For detection of fibrin deposition, livers were perfused through a portal vein with PBS,2 and liver specimens were rapidly sampled, fixed in 10% zinc fixative (Becton Dickinson, San Diego CA), and embedded in paraffin. Tissue sections were incubated overnight with rabbit antimouse fibrinogen antiserum (1:5,000) (Molecular Innovations, Inc., Novi, MI), followed by treatment with the rabbit Vectastatin Elite ABC kit (Vector Laboratories, Burlingame, CA). Antigen-antibody (Ab) complexes were detected by using a DAB Substrate Kit (Vector Laboratories). Formalin-fixed liver sections were analyzed for apoptosis by terminal deoxynucleotidyl transferase-mediated deoxyuridine triphosphage nick-end labeling (TUNEL) assay.20

In Vivo Depletion of Mø.

Mø were depleted by the IV injection of clodronate liposome, as described previously.14

Mouse Reconstitution.

To abolish irradiation-resistant Mø, we injected IV clodronate liposome into host mice and, 2 days later, irradiated them, followed by transfer of donor bone marrow (BM) cells.21, 22 CD45.1 WT mice were transferred with CD45.2 WT or CD45.2 Stat1−/− BM cells, and CD45.2 Stat1−/− mice were transferred with CD45.1 WT BM cells.22 Two months later, the reconstituted mice were used.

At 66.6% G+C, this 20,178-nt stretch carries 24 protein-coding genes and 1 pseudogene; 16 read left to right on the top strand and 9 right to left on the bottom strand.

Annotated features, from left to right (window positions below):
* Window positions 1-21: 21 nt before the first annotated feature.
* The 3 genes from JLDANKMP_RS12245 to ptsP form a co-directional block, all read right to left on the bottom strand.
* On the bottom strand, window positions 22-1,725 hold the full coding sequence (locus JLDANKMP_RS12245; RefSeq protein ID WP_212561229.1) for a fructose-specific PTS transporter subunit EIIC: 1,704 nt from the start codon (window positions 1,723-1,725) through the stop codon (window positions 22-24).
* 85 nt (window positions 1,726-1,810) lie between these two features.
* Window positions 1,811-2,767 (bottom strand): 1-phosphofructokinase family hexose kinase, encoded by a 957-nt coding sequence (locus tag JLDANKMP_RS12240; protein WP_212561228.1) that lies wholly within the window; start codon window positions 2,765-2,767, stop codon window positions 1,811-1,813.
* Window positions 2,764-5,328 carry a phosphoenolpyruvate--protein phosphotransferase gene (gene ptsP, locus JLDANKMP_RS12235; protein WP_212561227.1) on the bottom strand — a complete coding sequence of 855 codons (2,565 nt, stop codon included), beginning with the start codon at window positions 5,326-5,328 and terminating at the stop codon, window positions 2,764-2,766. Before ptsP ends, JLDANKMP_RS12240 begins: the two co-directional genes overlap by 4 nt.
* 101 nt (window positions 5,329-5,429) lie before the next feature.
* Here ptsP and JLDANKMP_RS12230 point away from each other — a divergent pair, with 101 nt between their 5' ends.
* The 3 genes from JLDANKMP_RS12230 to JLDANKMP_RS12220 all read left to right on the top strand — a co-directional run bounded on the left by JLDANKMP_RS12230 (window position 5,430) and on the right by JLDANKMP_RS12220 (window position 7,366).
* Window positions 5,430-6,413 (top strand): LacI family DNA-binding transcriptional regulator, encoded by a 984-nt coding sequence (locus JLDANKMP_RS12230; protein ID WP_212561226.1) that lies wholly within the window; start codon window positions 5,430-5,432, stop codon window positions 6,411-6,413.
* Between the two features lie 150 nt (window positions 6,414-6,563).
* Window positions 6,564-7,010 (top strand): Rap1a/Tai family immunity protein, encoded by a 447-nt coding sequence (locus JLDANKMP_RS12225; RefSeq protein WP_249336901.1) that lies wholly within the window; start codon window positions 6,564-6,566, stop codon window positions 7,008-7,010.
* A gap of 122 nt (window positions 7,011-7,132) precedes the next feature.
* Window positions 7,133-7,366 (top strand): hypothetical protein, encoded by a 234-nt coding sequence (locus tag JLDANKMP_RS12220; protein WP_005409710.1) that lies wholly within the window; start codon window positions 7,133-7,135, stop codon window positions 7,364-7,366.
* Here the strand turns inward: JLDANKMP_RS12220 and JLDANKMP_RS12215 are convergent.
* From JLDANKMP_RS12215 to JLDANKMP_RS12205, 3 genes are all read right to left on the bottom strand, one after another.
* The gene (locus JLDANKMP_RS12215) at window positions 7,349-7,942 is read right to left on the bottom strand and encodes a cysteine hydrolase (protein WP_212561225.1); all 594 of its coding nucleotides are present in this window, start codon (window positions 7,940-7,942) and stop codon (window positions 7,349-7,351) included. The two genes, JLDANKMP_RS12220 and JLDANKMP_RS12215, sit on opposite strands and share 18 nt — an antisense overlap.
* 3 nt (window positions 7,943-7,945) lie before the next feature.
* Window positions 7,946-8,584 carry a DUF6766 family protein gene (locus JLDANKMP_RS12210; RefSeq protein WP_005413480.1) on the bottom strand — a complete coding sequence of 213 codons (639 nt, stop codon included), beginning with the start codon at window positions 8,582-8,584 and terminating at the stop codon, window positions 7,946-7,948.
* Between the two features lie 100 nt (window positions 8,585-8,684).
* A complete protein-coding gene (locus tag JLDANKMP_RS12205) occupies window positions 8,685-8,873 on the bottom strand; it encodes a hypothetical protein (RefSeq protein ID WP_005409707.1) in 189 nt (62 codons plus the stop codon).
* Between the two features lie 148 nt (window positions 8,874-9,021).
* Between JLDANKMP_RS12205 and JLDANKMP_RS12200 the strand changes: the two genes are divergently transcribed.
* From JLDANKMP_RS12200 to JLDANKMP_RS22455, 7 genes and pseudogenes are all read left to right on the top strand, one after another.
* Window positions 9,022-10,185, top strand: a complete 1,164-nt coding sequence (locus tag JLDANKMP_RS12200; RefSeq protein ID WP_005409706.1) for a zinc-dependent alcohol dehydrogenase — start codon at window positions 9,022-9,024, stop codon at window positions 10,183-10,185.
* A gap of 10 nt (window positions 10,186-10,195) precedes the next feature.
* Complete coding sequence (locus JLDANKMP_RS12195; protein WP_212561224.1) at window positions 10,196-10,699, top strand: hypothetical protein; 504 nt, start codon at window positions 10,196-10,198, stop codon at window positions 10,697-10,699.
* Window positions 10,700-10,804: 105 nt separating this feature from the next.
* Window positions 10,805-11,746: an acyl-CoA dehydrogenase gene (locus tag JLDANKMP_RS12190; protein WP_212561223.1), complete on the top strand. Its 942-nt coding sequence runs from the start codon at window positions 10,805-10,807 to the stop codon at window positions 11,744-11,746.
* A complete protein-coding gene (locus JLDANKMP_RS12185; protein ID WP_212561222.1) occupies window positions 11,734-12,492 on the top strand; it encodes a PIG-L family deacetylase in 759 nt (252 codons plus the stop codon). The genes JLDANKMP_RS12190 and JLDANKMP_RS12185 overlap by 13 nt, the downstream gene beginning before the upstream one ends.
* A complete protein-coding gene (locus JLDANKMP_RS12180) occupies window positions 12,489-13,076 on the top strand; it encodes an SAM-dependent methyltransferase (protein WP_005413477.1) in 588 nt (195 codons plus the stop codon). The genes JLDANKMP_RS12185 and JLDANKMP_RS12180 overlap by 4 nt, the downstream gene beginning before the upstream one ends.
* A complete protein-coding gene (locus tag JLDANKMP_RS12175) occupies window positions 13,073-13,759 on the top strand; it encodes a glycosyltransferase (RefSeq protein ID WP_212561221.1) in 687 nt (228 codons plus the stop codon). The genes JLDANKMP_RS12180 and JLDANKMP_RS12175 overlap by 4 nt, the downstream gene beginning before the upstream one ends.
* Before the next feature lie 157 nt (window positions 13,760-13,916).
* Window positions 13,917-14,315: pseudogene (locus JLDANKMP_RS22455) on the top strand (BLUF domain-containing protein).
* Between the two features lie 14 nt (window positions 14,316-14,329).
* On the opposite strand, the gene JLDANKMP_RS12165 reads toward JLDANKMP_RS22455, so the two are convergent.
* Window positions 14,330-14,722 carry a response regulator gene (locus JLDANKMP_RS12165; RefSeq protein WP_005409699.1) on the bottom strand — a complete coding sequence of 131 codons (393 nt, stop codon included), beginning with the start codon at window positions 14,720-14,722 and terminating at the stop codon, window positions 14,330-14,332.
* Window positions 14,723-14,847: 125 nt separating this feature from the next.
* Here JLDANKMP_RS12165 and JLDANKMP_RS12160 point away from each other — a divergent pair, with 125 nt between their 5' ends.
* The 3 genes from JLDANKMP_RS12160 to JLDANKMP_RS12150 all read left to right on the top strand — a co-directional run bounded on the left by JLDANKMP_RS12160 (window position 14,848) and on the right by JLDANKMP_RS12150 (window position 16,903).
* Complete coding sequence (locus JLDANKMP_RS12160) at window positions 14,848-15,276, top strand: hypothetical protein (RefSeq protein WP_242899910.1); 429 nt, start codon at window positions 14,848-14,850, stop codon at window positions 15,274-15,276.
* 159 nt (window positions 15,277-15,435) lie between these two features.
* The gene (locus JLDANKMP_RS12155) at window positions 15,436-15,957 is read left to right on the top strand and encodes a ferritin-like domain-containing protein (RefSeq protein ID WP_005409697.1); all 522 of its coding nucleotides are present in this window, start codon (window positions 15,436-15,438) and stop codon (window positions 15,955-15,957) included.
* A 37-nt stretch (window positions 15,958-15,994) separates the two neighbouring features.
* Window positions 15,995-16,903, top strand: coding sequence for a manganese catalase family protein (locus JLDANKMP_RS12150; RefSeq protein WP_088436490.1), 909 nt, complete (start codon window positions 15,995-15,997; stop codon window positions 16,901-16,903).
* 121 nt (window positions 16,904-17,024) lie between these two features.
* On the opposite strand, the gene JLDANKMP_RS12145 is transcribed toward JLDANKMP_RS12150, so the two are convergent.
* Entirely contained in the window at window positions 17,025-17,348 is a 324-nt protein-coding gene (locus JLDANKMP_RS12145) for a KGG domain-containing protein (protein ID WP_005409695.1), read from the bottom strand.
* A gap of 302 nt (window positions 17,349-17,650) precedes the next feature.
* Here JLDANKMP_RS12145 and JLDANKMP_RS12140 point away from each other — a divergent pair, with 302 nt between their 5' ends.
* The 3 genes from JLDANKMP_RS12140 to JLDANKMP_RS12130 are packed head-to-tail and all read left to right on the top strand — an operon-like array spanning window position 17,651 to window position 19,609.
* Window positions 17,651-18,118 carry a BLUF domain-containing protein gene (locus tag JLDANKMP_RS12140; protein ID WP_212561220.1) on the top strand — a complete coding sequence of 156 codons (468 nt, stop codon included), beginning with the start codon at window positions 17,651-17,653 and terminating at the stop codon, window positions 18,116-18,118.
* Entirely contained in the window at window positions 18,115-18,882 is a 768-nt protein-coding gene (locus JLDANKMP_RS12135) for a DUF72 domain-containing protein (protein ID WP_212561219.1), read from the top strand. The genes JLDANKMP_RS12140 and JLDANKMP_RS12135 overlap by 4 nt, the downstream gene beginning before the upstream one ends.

Statistical Analyses.

All data are shown as the mean ± standard deviation of samples in each experimental group. Five to seven mice were used for each experimental group. Significance between the experimental and control groups was examined by the unpaired Student t test. P values less than 0.05 were considered significant. Two to three experiments were separately performed, and representative data were shown.

Results

IFN-γ- and TNF-Dependent Hepatic Hypercoagulation Underlies Con A–Induced Hepatitis.

We previously reported that by use of electron microscopy, many microthrombi, consisting of platelets, red blood cells, and fibrin deposits were observed in hepatic sinusoids of Con A–treated mice.2 Immunohistochemistry (IHC) with antifibrinogen Abs further substantiated the dense fibrin deposition in the hepatic sinusoids (Fig. 1A, right middle lower panel). Pretreatment with the anticoagulant, heparin, protected against Con A–induced liver injuries with abundant TUNEL-positive hepatocytes and resulted in greatly reduced fibrin deposition (Fig. 1A). Consistent with our previous report,2 heparin pretreatment did not down-regulate hepatic Ifnγ or Tnf (Fig. 1B). This is also true for interleukin-1β (Il1β), interleukin-6 (Il6), and CC chemokine ligand 2 (Ccl2) genes (Supporting Fig. 1). These results clearly indicated the importance of intrahepatic fibrin deposition for liver injury, and suggested that induction of these proinflammatory cytokines/chemokine was insufficient for the development of liver injuries in the absence of hepatic thrombosis.